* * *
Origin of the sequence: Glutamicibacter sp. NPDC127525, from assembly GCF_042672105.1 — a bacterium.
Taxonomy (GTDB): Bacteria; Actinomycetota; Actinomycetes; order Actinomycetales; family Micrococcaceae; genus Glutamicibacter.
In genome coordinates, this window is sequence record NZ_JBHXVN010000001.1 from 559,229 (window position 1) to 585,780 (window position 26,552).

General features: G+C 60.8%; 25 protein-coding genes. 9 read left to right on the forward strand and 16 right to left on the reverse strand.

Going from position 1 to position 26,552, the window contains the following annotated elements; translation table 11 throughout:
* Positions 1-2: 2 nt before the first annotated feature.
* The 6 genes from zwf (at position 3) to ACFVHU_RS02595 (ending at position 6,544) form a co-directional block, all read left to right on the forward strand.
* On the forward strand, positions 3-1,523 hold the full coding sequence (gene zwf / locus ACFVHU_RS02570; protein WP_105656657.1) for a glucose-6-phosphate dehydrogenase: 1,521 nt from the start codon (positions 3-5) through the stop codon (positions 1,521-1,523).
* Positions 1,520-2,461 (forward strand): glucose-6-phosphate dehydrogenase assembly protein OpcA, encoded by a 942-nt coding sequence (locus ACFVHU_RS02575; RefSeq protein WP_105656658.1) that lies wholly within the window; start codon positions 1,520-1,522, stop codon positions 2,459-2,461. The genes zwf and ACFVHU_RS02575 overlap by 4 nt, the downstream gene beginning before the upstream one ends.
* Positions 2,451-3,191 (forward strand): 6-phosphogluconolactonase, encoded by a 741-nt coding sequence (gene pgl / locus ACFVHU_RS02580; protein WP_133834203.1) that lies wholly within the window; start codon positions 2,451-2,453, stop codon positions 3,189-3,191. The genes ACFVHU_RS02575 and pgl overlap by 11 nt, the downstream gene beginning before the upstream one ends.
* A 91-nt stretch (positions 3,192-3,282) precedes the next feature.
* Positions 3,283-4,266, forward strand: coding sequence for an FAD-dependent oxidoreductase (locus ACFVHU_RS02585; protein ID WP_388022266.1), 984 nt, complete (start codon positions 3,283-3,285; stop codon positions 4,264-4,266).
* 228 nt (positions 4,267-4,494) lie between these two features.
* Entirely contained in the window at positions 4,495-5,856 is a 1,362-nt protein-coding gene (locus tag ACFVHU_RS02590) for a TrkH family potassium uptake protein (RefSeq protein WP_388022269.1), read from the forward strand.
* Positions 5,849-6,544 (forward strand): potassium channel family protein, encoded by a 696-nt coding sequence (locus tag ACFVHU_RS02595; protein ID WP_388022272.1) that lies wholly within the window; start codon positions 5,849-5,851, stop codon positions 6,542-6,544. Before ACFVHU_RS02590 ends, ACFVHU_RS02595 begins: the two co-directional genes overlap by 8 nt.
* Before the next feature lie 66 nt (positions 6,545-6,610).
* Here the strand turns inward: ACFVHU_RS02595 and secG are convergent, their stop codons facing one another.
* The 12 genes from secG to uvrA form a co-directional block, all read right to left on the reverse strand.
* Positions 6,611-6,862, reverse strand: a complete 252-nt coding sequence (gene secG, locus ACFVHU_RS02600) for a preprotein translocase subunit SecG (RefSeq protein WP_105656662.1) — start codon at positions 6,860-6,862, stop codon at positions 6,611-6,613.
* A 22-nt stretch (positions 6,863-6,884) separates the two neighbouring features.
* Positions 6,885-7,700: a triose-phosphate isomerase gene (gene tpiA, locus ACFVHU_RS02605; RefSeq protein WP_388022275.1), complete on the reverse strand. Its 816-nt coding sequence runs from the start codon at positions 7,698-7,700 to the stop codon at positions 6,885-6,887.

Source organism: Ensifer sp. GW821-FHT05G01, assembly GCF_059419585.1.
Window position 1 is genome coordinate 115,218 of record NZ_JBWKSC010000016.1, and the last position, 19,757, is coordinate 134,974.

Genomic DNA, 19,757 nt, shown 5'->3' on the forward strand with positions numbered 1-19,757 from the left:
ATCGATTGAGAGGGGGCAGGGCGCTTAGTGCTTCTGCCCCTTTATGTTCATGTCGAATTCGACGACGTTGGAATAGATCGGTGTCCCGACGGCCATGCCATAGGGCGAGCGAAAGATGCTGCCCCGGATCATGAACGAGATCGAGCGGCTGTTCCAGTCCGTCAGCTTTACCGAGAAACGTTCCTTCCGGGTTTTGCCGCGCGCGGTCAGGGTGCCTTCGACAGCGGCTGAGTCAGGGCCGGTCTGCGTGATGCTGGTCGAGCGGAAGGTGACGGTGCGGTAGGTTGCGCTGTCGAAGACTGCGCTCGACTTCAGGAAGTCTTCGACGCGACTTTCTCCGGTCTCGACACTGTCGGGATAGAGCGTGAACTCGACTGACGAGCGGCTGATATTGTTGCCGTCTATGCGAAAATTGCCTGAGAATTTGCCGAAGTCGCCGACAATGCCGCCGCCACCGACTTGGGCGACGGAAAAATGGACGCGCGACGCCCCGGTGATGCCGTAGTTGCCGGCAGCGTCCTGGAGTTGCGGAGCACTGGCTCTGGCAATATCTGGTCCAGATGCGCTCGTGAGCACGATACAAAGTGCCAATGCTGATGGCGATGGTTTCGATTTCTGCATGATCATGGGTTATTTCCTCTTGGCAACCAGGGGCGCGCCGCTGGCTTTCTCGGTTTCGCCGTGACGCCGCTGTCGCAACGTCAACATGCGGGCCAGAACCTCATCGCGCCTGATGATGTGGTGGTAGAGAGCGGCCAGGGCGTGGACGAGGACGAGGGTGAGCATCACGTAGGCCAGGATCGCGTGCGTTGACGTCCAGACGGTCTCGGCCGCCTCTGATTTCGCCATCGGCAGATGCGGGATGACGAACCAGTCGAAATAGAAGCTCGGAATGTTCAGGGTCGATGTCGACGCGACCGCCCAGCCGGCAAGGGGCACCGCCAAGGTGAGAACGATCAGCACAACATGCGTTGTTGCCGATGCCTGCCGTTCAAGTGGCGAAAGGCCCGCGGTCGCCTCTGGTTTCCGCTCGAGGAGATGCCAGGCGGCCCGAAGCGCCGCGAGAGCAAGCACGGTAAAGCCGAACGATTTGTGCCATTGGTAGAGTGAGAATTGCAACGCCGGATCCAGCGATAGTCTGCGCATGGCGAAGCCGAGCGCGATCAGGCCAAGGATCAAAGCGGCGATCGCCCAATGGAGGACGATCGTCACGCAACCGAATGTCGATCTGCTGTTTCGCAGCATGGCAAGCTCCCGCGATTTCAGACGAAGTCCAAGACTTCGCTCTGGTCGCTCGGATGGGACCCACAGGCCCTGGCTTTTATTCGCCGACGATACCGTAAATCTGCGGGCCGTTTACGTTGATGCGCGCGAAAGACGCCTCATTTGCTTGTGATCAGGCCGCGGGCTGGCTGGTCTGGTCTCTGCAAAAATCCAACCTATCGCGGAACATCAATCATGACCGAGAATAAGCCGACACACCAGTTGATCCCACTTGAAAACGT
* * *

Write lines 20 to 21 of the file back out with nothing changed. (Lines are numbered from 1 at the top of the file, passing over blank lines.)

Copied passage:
* A 22-nt stretch (positions 6,863-6,884) separates the two neighbouring features.
* Positions 6,885-7,700: a triose-phosphate isomerase gene (gene tpiA, locus ACFVHU_RS02605; RefSeq protein WP_388022275.1), complete on the reverse strand. Its 816-nt coding sequence runs from the start codon at positions 7,698-7,700 to the stop codon at positions 6,885-6,887.